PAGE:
April 27 2011 12:00 AM

Sip ’n Snack has been an Okemos institution since the 1950s

    art5775

    Retirement is a dirty word to Valentine Korrey. The
    88-year-old drives himself to work at 2 a.m. five mornings a week, to
    the same grill he’s been cracking eggs on, to the same stainless steel
    counters he’s been making Coney sauce on, to the same restaurant he’s
    owned for over five decades.


    You might have driven by Sip ’n Snack on Okemos Road
    hundreds of times without noticing it. Maybe you’ve seen the camel in
    the window (it’s what caught my eye), but chances are that tuba museum
    restaurant on the corner or the lingerie store with prominently  displayed unmentionables captured your attention instead.


    Sip ’n Snack is right there though,  a
    small town holdover from a time before big-box stores and concrete
    sprawl were introduced by the Meridian Mall and — another dirty word in
    Sip ’n Snack — chain restaurants brought stiff corporate competition.  


    Korrey shows his age. By closing time at 2 p.m. his face
    is a puffy topography of red folds and creases. He walks with a slight
    hunch and has trouble hearing. He’s not fond of interviews anymore,
    either. So Peter Wade, a Meridian Township retiree and daily volunteer
    for his old pal, Val, kindly agreed to chat.


    "He knows more about me than I do," Korrey says.


    Wade, a brusque man with a bald crown and a sure
    handshake, is Korrey’s junior by a generation. "This was the only
    restaurant in Okemos for years," Wade says. Between questions, Wade —
    with a deer trophy on his sweater — talks gun gauges with his barber
    from next door.


    "It’s like family here," Wade says, plainly, sweeping a
    hand at walls of photographs. Such sentiment has nothing to do with
    marketing at Sip ’n Snack; it’s a fact as sure as it’s cold in winter.   


    One wall of photos comprises a collective patron shrine: Dozens of framed photographs commemorate now-deceased friends.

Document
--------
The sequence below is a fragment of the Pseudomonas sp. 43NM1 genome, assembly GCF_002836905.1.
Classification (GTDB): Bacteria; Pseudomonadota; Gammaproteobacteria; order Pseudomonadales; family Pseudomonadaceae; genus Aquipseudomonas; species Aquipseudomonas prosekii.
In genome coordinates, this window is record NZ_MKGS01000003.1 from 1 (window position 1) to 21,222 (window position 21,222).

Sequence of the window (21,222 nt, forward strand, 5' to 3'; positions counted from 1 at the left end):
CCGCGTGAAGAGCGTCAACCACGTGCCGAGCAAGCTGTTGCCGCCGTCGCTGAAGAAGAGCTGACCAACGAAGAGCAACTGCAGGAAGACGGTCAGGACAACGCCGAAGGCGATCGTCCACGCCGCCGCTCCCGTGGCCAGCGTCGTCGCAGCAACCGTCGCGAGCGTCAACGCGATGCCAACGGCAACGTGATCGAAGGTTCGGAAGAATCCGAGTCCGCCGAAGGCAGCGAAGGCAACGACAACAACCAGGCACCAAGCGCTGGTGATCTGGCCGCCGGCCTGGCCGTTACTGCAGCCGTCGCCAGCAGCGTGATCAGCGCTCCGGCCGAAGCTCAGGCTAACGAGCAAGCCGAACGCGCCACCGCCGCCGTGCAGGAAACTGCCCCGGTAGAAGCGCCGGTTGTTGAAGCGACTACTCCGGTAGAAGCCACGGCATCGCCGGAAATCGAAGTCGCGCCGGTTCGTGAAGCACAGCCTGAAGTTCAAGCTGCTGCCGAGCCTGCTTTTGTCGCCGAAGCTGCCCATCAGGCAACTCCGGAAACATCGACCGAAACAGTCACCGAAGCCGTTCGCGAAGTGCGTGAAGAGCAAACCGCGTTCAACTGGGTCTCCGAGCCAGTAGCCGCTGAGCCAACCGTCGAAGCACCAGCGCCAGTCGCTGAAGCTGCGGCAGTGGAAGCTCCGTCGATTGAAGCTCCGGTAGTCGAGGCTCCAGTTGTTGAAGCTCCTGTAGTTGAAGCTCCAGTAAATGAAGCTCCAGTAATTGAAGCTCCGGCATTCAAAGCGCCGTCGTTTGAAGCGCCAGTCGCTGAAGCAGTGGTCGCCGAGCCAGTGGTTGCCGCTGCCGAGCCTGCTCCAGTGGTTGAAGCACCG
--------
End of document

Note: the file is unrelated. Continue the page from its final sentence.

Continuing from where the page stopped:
Wade motions to another wall of glossy photos.  There’s Bobby Woods, who owned the gas station up the street, Bill Bankroft from next door, and this is Harold Hodge.  That guy was a tree trimmer, Wade says, pointing to the yellowed faces in the pictures. She was a teacher, he laid cement.  


    "This was the meeting place for people in town for years," Wade says.


    Three people operate Sip ’n Snack on any given day. Korrey
    cooks, of course, and there’s a dishwasher and waitress. That’s it.
    Between orders, Korrey, in a white apron, leans into a shiny metal
    counter, surveying a place that’s been filled with conversations ranging
    from the Korean War to the Japanese tsunami.


    The food is simple, nothing fancy,
    exactly what you’d expect. A breakfast special with two eggs, bacon,
    potatoes, toast and coffee runs $5.75. A couple of dozen sandwiches —
    burgers, Coney dogs, ham, grilled cheese, chicken — run from $3.25 to
    $4.50.


    "We’re famous for our Coney dogs," Wade says. "Val makes his own Coney sauce, he doesn’t buy it."


    A hot dog split down the middle is the carriage for Val’s
    cumin-based Coney sauce. It’s topped with a bright yellow ridge of
    mustard and a handful of diced white onions. Onion rings ($2.75) are a popular side: Thick batter, fried golden brown, encases the crunchy bracelets. 


    Silver and green stools are raised a step
    off the floor at the lunch counter, where I imagine a row of diners
    eating burgers and sipping Cokes. Local businesses advertise their
    services on the menus. An old police scanner, now defunct, sits atop the
    soda dispenser.


    The waitress, Sherry Niles, rings up $7.45  on
    an old-style cash register. White digits on black rolls spin as she
    punches keys — kathunk-kathunk, kathunk-kathunk — seven times until the
    right price shows through the register window.


    This is Niles’ day job. She likes her other work at a hotel, too, but at Sip ’n Snack, it’s different.


    "There’s balance here," she says. "I’ve
    worked other jobs where it’s all buttoned up and corporate. It’s like
    family here. It’s balanced."


    It’s just past 11 in the morning. A lone
    trio is finishing up a late breakfast. Korrey says the gas to the stove
    is on. It’s running, he says again. Dishes rattle and clank in the
    backroom. Wade and I chat in a back corner. His barber says goodbye from
    the front door: "Nice to meet you." Cars stream by, north and south.
    The sidewalk is empty.  


    "This place hasn’t changed at all," Wade says.